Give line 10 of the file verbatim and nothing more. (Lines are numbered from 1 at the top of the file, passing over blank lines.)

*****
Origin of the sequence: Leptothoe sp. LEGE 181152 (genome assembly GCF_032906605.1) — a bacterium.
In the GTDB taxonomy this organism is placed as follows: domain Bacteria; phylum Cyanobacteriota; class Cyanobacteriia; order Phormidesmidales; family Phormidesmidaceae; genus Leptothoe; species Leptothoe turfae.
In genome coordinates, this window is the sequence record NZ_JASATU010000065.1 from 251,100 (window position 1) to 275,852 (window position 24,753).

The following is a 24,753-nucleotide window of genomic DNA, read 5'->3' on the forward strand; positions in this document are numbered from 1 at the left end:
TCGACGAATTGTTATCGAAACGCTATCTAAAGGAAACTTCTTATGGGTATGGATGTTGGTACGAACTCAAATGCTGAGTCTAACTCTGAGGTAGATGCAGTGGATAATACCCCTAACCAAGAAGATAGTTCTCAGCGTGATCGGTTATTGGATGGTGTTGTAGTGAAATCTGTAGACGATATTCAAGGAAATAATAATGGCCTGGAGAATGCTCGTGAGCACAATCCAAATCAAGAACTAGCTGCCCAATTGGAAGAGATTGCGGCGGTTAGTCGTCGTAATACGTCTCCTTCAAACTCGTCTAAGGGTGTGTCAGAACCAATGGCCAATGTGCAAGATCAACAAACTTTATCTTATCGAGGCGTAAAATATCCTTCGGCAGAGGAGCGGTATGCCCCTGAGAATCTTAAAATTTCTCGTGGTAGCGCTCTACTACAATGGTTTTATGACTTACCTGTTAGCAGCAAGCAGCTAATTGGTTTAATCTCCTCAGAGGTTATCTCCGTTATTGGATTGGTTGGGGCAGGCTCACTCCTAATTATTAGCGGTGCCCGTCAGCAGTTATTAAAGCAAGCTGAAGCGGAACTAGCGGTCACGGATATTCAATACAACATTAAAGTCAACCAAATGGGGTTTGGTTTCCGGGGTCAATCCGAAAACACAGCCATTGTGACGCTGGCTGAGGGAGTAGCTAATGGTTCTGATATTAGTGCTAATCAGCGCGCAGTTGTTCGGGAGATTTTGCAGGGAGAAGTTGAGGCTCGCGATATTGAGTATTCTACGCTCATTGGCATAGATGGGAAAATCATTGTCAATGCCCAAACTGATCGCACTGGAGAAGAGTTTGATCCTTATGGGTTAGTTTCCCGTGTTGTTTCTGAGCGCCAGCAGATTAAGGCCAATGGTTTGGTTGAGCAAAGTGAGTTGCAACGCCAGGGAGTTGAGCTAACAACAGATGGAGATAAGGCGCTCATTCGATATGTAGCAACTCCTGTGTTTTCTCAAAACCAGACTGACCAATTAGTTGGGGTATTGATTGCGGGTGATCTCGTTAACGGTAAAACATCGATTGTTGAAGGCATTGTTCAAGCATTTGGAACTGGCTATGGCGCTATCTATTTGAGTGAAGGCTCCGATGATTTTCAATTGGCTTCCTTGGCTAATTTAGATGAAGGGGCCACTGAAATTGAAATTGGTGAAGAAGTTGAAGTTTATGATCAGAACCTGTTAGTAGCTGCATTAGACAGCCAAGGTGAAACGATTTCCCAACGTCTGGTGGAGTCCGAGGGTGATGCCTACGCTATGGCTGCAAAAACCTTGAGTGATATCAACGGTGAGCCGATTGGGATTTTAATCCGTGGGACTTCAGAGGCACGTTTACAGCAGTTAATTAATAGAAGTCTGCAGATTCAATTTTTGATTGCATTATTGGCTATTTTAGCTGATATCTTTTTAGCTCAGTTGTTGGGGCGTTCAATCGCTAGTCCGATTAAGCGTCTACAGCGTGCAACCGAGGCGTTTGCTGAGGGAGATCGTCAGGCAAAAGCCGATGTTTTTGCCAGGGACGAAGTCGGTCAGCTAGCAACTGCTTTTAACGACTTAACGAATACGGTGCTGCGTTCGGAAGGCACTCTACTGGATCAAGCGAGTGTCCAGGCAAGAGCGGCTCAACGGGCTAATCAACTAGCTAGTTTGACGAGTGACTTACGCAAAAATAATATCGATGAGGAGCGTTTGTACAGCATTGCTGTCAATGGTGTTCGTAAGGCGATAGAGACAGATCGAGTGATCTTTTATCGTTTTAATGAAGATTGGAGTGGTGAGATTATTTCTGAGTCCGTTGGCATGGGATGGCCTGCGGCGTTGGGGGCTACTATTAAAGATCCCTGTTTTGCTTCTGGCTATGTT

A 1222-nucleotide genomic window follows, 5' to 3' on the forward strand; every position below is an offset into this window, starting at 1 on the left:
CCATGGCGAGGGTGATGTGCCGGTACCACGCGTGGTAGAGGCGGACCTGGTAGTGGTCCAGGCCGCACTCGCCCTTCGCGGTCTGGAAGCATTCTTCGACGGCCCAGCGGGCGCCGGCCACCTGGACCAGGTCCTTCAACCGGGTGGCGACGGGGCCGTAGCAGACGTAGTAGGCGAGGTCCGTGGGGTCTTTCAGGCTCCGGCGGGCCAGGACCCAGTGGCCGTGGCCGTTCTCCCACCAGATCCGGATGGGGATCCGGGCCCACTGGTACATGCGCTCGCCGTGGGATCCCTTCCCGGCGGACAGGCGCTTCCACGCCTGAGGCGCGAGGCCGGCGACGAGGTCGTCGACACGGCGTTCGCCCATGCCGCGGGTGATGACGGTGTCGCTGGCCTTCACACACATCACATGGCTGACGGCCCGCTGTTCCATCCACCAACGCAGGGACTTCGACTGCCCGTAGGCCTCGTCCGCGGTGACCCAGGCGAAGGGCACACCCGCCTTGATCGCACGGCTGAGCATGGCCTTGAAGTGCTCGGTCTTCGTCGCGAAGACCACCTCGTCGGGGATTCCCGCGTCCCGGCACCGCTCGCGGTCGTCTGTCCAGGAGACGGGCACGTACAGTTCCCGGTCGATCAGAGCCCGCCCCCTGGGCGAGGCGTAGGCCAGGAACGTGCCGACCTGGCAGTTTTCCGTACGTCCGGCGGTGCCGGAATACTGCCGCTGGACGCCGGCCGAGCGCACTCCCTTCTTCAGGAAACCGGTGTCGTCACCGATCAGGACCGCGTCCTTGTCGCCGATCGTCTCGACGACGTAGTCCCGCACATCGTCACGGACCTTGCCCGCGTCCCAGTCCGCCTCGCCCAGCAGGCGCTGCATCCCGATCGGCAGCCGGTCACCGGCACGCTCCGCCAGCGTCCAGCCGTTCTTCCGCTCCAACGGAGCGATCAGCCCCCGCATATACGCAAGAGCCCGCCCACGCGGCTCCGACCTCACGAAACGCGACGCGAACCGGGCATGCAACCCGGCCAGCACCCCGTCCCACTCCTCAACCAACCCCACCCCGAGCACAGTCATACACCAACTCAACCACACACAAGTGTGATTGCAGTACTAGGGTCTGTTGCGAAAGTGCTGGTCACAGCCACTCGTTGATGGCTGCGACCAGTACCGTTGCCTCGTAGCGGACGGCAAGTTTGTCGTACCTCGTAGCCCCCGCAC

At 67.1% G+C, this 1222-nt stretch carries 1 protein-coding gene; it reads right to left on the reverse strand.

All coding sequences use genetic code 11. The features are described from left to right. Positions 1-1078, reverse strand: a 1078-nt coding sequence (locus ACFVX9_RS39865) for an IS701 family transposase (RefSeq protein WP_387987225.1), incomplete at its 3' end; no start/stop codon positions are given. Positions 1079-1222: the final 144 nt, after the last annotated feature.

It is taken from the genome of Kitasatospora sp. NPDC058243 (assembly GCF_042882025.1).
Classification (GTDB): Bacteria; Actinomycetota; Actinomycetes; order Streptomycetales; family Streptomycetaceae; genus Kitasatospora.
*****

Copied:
It is taken from the genome of Kitasatospora sp. NPDC058243 (assembly GCF_042882025.1).